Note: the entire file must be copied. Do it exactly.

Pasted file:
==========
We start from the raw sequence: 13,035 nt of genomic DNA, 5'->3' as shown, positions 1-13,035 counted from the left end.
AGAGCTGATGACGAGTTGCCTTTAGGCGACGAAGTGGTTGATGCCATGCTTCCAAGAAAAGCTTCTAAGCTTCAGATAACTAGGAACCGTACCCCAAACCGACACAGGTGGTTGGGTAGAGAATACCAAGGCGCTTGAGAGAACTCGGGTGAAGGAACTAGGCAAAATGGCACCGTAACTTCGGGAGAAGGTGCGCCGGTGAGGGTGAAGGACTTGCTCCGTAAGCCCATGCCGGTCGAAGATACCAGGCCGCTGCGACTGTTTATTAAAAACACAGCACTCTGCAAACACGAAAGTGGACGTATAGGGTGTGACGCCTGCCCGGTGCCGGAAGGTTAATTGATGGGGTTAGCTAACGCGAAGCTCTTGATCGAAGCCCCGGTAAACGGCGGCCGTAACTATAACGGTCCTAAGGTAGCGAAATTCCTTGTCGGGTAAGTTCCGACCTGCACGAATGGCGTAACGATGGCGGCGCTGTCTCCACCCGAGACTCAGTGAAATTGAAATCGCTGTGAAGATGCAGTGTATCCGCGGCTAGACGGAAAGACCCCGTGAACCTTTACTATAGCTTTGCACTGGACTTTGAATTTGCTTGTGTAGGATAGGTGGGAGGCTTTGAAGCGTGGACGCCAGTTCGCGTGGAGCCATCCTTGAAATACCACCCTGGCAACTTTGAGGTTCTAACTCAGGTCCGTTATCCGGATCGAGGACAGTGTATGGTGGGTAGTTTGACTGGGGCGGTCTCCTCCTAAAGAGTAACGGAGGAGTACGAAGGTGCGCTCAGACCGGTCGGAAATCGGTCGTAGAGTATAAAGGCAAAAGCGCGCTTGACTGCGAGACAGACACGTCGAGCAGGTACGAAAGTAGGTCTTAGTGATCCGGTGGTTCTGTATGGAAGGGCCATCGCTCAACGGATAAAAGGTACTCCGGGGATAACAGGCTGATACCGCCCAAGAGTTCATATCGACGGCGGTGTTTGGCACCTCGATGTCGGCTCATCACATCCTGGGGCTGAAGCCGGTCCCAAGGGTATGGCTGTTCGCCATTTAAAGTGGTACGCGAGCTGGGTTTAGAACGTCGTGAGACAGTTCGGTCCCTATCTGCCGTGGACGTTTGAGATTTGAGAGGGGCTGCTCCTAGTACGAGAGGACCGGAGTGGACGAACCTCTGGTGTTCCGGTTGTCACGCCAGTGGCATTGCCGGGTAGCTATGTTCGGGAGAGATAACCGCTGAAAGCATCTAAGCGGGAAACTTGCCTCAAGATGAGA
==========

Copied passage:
We start from the raw sequence: 13,035 nt of genomic DNA, 5'->3' as shown, positions 1-13,035 counted from the left end.
AGAGCTGATGACGAGTTGCCTTTAGGCGACGAAGTGGTTGATGCCATGCTTCCAAGAAAAGCTTCTAAGCTTCAGATAACTAGGAACCGTACCCCAAACCGACACAGGTGGTTGGGTAGAGAATACCAAGGCGCTTGAGAGAACTCGGGTGAAGGAACTAGGCAAAATGGCACCGTAACTTCGGGAGAAGGTGCGCCGGTGAGGGTGAAGGACTTGCTCCGTAAGCCCATGCCGGTCGAAGATACCAGGCCGCTGCGACTGTTTATTAAAAACACAGCACTCTGCAAACACGAAAGTGGACGTATAGGGTGTGACGCCTGCCCGGTGCCGGAAGGTTAATTGATGGGGTTAGCTAACGCGAAGCTCTTGATCGAAGCCCCGGTAAACGGCGGCCGTAACTATAACGGTCCTAAGGTAGCGAAATTCCTTGTCGGGTAAGTTCCGACCTGCACGAATGGCGTAACGATGGCGGCGCTGTCTCCACCCGAGACTCAGTGAAATTGAAATCGCTGTGAAGATGCAGTGTATCCGCGGCTAGACGGAAAGACCCCGTGAACCTTTACTATAGCTTTGCACTGGACTTTGAATTTGCTTGTGTAGGATAGGTGGGAGGCTTTGAAGCGTGGACGCCAGTTCGCGTGGAGCCATCCTTGAAATACCACCCTGGCAACTTTGAGGTTCTAACTCAGGTCCGTTATCCGGATCGAGGACAGTGTATGGTGGGTAGTTTGACTGGGGCGGTCTCCTCCTAAAGAGTAACGGAGGAGTACGAAGGTGCGCTCAGACCGGTCGGAAATCGGTCGTAGAGTATAAAGGCAAAAGCGCGCTTGACTGCGAGACAGACACGTCGAGCAGGTACGAAAGTAGGTCTTAGTGATCCGGTGGTTCTGTATGGAAGGGCCATCGCTCAACGGATAAAAGGTACTCCGGGGATAACAGGCTGATACCGCCCAAGAGTTCATATCGACGGCGGTGTTTGGCACCTCGATGTCGGCTCATCACATCCTGGGGCTGAAGCCGGTCCCAAGGGTATGGCTGTTCGCCATTTAAAGTGGTACGCGAGCTGGGTTTAGAACGTCGTGAGACAGTTCGGTCCCTATCTGCCGTGGACGTTTGAGATTTGAGAGGGGCTGCTCCTAGTACGAGAGGACCGGAGTGGACGAACCTCTGGTGTTCCGGTTGTCACGCCAGTGGCATTGCCGGGTAGCTATGTTCGGGAGAGATAACCGCTGAAAGCATCTAAGCGGGAAACTTGCCTCAAGATGAGA